This is a powerful and darkly humorous graphic polemic by a leading British comi artist that investigates our increasingly dangerous relationship with cars. If you want to get away with murder, buy a car. Combining autobiography, statisti, case histories, advertising and reportage, Woodrow Phoenix draws a compelling picture of the warped psychology behind our need for speed.
This report provides guidance for the design and application of shoulder and centerline rumble strips as an effective crash reduction measure, while minimizing adverse effects for motorcyclists, bicyclists, and nearby residents. Using the results of previous studies and the research conducted under this project, safety effectiveness estimates were developed for shoulder rumble strips on rural freeways and rural two-lane roads and for centerline rumble strips on rural and urban two-lane roads.
Tricia Forney was exhausted. She'd put in a long night working at the Boston Law Library. All she wanted to do was get home, trudge up the snowy hill to her front door, feed the tiger barbs, and get some sleep. If she could just drive the few remaining miles ... Her eyes faded closed ... BRRRRRRRRRRRRRRRRRRRRRR BRRR BRRR BRRR BRRRRRRRRR BRRRRRRRRR BRRRRRRRRR BRRR BRRR BRRR What was that?? * * * Rumble Strip is the first novelette in the Blackstone Valley Mystery series. It is 70 pages / 10,000 words long. Each story in this series ends in a cliff-hanger, building up to the grand finale. The stories are suitable for teens and up with no explicit adult language or situations. They are set in the beautiful Blackstone Valley region of central Massachusetts, carved out by the Blackstone River. All author's proceeds from this series benefit local battered women's shelters. Lisa has lived in this region for over two decades. She adores the landscapes and beauty. She's always open to feedback - drop her a line and share your thoughts!
This synthesis will be of interest to traffic engineers, highway design engineers, highway maintenance personnel, those responsible for toll plaza design and operation, and others concerned with the operation, safety and design of the roadway environment. Information is presented on the various applications of rumble strips on the traveled way and on highway shoulders. This synthesis describes the state of the practice with respect to placement, operational and safety effects, design, installation, and cost and service life of rumble strips. This report of the Transportation Research Board also discusses the effectiveness of rumble strips in preventing or reducing accidents. It provides information on the potential adverse effects of rumble strips, such as noise, motorist use of opposing lanes to avoid rumble strips, maintenance problems, and concerns of special users such as senior citizens, bikers, and truckers. The need for signing and public information support are also discussed. The synthesis presents several recommendations for future research.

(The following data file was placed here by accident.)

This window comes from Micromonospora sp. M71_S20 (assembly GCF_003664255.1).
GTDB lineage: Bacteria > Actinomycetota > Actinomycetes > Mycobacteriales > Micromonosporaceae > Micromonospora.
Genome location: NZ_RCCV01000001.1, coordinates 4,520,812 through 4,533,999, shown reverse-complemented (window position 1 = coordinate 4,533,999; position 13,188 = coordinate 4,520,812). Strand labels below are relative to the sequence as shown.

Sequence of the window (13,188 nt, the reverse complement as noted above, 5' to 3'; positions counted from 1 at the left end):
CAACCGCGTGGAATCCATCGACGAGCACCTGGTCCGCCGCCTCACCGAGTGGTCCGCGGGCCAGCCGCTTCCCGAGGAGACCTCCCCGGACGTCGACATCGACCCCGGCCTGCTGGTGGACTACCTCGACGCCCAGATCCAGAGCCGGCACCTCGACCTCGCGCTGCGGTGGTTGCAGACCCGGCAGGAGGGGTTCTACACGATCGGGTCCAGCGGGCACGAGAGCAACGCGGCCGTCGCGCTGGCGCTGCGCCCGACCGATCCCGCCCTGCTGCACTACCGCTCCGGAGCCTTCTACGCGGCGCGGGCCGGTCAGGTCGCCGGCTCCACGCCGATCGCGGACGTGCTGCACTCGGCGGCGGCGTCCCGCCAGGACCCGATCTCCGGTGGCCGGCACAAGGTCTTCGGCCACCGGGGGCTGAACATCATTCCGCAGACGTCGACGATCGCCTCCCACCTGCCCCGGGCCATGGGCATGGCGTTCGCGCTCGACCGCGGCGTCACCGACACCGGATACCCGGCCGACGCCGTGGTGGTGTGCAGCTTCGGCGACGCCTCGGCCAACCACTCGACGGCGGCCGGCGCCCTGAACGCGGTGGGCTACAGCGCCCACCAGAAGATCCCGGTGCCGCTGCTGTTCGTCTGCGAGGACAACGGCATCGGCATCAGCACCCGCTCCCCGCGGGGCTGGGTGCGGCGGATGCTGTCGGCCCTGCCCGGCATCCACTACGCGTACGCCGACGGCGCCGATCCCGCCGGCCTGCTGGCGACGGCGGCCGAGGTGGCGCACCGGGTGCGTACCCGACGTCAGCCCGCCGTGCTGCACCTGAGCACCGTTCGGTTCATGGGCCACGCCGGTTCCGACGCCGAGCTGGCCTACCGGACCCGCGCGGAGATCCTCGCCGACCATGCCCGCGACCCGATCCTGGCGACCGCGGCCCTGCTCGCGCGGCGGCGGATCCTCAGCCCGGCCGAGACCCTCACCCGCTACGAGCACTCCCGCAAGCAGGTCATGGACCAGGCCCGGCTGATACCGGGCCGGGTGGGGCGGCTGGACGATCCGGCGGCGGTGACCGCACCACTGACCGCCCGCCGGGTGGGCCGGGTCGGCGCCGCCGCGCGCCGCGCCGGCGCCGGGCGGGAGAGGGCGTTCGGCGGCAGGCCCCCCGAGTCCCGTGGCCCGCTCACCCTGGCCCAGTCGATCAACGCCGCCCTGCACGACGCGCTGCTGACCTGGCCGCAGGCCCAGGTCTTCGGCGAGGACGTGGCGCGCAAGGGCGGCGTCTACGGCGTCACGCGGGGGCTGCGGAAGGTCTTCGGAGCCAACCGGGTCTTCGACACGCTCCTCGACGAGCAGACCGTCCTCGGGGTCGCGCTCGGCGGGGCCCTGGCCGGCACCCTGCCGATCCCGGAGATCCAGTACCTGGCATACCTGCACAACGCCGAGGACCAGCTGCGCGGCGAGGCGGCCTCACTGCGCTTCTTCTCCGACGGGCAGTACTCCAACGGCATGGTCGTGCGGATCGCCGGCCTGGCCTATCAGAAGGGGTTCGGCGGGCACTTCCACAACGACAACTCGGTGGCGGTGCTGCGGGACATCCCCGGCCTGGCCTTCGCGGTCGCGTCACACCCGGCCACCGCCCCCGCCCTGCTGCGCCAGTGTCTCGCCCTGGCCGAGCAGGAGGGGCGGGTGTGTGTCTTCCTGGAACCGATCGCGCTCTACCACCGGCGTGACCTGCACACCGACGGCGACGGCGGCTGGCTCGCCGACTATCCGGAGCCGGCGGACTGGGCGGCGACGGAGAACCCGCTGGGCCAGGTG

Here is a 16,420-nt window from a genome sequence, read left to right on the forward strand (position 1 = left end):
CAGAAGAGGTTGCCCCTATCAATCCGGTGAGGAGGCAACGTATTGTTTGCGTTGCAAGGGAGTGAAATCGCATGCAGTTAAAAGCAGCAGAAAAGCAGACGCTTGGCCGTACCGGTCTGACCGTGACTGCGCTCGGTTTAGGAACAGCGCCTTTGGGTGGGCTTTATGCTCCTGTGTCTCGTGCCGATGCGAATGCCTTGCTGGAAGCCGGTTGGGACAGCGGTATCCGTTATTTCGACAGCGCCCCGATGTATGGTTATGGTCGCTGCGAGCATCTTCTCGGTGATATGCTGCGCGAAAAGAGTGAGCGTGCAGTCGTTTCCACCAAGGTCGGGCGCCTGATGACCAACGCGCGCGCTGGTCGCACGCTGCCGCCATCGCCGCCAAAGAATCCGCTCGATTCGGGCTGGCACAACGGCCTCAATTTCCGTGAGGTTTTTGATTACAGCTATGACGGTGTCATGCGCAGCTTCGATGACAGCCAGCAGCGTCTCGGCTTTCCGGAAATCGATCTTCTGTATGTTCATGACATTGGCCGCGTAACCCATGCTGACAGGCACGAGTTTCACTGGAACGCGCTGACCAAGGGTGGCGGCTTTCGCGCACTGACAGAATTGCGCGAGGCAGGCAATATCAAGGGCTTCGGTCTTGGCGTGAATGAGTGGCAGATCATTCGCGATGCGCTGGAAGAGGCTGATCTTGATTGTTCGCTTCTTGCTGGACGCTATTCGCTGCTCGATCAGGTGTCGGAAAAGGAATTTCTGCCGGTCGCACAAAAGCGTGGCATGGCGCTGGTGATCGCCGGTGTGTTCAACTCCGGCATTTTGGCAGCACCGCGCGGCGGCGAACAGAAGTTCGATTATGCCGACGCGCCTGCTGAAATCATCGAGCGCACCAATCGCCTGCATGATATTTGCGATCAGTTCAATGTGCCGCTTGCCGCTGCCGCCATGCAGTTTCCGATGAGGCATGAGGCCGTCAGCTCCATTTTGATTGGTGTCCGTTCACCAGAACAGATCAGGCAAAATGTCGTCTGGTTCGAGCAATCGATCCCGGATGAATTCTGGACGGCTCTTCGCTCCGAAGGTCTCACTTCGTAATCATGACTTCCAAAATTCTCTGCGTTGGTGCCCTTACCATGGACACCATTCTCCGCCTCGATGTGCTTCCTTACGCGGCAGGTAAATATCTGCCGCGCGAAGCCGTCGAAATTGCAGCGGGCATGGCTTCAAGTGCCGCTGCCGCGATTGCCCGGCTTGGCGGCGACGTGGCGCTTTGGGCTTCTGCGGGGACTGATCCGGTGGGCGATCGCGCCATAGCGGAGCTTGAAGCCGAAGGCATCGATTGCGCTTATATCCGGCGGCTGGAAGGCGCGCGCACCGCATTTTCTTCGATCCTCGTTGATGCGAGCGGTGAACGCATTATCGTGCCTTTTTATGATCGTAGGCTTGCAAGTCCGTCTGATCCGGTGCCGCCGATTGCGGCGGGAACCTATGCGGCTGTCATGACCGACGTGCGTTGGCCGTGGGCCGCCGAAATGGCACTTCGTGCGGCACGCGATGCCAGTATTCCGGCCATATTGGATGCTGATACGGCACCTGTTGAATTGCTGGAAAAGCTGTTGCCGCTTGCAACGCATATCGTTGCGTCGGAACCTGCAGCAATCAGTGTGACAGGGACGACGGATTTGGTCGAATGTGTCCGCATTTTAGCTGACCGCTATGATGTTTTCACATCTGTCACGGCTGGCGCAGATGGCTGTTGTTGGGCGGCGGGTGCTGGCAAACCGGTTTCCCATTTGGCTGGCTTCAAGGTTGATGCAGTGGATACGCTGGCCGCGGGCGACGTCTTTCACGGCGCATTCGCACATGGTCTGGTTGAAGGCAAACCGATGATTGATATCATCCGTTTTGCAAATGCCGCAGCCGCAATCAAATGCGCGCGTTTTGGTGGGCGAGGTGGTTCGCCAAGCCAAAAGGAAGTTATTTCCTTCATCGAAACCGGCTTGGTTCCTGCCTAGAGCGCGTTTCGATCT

The objective of this study was to develop specifications for portable reusable temporary rumble strips for their applications in different work zone settings in Kansas. A detailed literature review, a survey of practice, and a closed-course test were performed regarding temporary rumble strips. Additionally, data from permanent cut-in-place (CIP) rumble strips at six locations in Kansas were collected. All commercially available portable reusable temporary rumble strips were tested at once in a closed-course setting using a standard dump truck and a full-size car. The rumble strips' rotational movement, linear movement, and sound produced by a traversing vehicle were chosen as parameters in developing the decision matrix. Measurements of the strips' linear and angular movements and sound generated due to the test vehicles passing over the rumble strips were collected for a total of 40 passes each at speeds of 22.5, 37.5, 57.5, and 67.5 mph. A matrix and a classification table were created with class intervals defining the classes based on the performance of temporary rumble strips at each of the speeds. Threshold limits for movements, rotation, and sound generation of the temporary rumble strips at each of the speeds were calculated for developing the classification table. Annual Average Daily Traffic (AADT) and Average Daily Truck Traffic (ADTT) were used in calculating threshold limits for movement and rotation, and sound threshold limits were based on CIP strips' sound data. A matrix consisting of all the classes, which incorporates various work zone conditions ranging from low-speed, low-volume to high-speed, high-volume work zone conditions was developed. This matrix in combination with the classification table provides a basis for a recommended method of any vendor or a research team with information regarding the performance of a temporary rumble strip, the type of class it belongs to, and its applicability in various work zone conditions.
This report presents an evaluation of centerline rumble strips on a two-lane mountain highway. Accident data before and after construction is given to demonstrate the improvement in safety. Visual evaluations of the effects of the rumble strips on the condition of the pavement and centerline striping are given. Centerline rumble strips are recommended for installation on two-lane highways where there is a history of crossover (head-on and sideswipe from opposite directions) type accidents.